DescriptionThe MEK philosophy mixes Marxism and Islam. Formed in the 1960s, the organization was expelled from Iran after the Islamic Revolution in 1979, and its primary support came from the former Iraqi regime of Saddam Hussein since the late 1980s. The MEK’s history is filled with anti-Western attacks as well as terrorist attacks on the interests of the clerical regime in Iran and abroad. The MEK now advocates the overthrow of the Iranian regime and its replacement with the group’s own leadership.
The group’s worldwide campaign against the Iranian Government stresses propaganda and occasionally uses terrorism. During the 1970s, the MEK killed US military personnel and US civilians working on defense projects in Tehran and supported the takeover in 1979 of the US Embassy in Tehran. In 1981, the MEK detonated bombs in the head office of the Islamic Republic Party and the Premier’s office, killing some 70 high-ranking Iranian officials, including chief Justice Ayatollah Mohammad Beheshti, President Mohammad-Ali Rajaei, and Premier Mohammad-Javad Bahonar. Near the end of the war with Iran during 1980-88, Baghdad armed the MEK with military equipment and sent it into action against Iranian forces. In 1991, it assisted the Government of Iraq in suppressing the Shia and Kurdish uprisings in southern Iraq and the Kurdish uprisings in the north. In April 1992, the MEK conducted near-simultaneous attacks on Iranian Embassies and installations in 13 countries, demonstrating the group’s ability to mount large-scale operations overseas. In April 1999, the MEK targeted key military officers and assassinated the deputy chief of the Armed Forces General Staff. In April 2000, the MEK attempted to assassinate the commander of the Nasr Headquarters—Tehran’s interagency board responsible for coordinating policies on Iraq. The normal pace of anti-Iranian operations increased during the “Operation Great Bahman” in February 2000, when the group launched a dozen attacks against Iran. In 2000 and 2001, the MEK was involved regularly in mortar attacks and hit-and run raids on Iranian military and law-enforcement units and government buildings near the Iran-Iraq border, although MEK terrorism in Iran declined throughout the remainder of 2001. In February 2000, for example, the MEK launched a mortar attack against the leadership complex in Tehran that houses the offices of the Supreme Leader and the President. Coalition aircraft bombed MEK bases during Operation Iraqi Freedom, and the Coalition forced the MEK forces to surrender in May 2003. The future of the MEK forces remains undetermined with Coalition forces.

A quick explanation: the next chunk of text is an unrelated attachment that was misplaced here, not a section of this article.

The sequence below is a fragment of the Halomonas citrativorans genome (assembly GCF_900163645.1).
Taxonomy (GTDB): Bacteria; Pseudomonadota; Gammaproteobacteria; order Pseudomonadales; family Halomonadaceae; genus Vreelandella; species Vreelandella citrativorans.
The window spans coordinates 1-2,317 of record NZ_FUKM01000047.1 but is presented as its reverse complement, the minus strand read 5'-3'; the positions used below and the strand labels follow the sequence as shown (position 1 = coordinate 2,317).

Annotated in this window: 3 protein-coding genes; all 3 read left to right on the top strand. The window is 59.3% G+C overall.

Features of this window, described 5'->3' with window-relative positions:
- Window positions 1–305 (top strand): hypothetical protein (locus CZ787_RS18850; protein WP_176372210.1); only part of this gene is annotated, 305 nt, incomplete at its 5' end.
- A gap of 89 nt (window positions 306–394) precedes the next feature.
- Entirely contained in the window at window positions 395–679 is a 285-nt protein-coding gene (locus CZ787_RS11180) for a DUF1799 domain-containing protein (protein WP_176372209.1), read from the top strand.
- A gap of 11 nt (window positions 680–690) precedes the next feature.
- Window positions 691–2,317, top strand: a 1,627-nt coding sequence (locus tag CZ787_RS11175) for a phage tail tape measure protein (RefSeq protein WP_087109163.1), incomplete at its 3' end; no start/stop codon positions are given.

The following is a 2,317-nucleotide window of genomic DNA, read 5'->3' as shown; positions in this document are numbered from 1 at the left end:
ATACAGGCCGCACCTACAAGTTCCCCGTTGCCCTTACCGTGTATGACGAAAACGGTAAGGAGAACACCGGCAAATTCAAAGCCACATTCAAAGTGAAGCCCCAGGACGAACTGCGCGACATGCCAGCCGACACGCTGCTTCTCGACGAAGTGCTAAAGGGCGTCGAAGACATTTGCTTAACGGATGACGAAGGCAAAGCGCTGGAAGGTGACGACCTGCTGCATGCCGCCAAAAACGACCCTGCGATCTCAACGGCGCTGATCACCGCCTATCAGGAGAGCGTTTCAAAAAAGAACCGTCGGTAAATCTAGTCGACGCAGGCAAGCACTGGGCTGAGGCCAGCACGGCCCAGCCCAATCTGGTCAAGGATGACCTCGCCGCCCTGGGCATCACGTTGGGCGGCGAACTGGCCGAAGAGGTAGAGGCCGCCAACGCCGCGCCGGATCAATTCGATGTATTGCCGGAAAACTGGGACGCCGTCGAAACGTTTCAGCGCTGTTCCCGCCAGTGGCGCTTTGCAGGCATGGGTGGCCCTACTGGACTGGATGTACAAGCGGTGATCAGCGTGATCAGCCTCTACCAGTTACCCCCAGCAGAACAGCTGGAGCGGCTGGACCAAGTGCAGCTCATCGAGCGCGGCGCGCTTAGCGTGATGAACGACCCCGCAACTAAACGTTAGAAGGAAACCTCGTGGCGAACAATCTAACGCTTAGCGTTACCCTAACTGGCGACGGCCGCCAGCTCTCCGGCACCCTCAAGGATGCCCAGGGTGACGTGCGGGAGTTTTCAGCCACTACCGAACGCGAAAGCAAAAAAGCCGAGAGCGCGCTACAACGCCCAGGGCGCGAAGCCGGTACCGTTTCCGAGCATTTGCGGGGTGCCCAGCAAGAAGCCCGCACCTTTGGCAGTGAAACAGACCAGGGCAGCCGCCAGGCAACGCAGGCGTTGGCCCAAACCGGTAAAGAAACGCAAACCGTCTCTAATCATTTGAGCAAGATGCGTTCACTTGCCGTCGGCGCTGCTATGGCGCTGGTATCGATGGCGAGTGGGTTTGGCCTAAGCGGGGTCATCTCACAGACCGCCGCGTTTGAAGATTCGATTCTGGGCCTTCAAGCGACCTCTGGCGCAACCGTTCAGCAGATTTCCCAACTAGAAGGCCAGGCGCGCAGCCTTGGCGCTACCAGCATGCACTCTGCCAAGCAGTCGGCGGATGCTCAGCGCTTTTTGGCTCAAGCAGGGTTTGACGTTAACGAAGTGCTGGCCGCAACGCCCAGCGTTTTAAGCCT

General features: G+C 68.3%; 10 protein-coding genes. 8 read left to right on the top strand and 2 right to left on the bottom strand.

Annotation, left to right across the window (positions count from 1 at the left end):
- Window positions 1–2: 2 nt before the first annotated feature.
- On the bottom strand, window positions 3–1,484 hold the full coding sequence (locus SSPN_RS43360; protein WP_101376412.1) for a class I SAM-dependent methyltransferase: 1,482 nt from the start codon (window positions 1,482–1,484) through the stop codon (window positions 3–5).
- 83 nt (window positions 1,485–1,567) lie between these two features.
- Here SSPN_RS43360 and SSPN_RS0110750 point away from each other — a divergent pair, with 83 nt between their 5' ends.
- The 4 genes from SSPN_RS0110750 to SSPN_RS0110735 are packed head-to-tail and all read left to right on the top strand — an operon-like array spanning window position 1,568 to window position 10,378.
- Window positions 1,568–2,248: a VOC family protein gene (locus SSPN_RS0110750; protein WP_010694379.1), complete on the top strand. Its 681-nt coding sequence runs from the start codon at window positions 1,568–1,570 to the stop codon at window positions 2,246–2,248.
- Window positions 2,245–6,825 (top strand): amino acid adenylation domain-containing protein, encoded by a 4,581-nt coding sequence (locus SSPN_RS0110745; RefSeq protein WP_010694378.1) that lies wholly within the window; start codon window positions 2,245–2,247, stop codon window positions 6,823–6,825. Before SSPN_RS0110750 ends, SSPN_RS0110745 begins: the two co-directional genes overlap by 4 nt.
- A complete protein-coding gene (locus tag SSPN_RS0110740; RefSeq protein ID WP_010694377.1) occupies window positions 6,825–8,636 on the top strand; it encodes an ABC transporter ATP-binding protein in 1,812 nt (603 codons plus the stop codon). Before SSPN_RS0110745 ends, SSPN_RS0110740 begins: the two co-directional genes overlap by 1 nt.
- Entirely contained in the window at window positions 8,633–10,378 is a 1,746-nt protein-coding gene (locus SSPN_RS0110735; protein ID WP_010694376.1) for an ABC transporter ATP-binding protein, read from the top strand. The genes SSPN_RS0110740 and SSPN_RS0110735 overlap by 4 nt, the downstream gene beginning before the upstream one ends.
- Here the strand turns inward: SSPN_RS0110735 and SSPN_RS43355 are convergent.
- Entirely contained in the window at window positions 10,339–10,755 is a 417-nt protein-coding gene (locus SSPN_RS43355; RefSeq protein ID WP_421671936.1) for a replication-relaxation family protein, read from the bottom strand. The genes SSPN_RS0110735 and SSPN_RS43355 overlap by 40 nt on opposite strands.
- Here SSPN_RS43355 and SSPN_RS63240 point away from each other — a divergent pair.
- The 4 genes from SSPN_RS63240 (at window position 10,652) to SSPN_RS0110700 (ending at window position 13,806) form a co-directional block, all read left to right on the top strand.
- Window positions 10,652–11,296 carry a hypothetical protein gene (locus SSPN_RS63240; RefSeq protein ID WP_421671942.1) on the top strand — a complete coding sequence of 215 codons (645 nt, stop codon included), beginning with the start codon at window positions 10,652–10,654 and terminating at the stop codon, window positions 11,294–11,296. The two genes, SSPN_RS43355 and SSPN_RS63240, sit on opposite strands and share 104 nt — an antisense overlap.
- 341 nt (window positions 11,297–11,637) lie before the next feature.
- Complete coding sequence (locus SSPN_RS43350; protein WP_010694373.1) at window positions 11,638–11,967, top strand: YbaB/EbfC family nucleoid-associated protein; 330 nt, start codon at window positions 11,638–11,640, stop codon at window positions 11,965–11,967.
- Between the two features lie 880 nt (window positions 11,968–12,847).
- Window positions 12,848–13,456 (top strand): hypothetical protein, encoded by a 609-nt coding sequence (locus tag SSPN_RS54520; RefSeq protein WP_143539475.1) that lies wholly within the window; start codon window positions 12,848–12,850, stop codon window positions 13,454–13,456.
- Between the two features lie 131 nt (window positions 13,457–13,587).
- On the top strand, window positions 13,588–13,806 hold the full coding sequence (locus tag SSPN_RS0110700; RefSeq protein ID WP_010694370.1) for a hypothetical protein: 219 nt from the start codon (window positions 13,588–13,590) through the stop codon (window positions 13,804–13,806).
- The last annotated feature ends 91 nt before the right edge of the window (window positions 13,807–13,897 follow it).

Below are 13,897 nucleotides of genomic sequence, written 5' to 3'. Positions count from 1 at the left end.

Some 3,800 members are confined to Camp Ashraf, the MEK’s main compound near Baghdad, where they remain under Coalition control. As a condition of the cease-fire agreement, the group relinquished its weapons, including tanks, armored vehicles, and heavy artillery.
Location/Area of Operation
In the 1980s, the MEK’s leaders were forced by Iranian security forces to flee to France. On resettling in Iraq in 1987, almost all of its armed units were stationed in fortified bases near the border with Iran. Since Operation Iraqi Freedom, the bulk of the group is limited to Camp Ashraf though an overseas support structure remains with associates and supporters scattered throughout Europe and North America.
Before Operation Iraqi Freedom, the group received all of its military assistance, and most of its financial support, from the former Iraqi regime. The MEK also has used front organizations to solicit contributions from expatriate Iranian communities.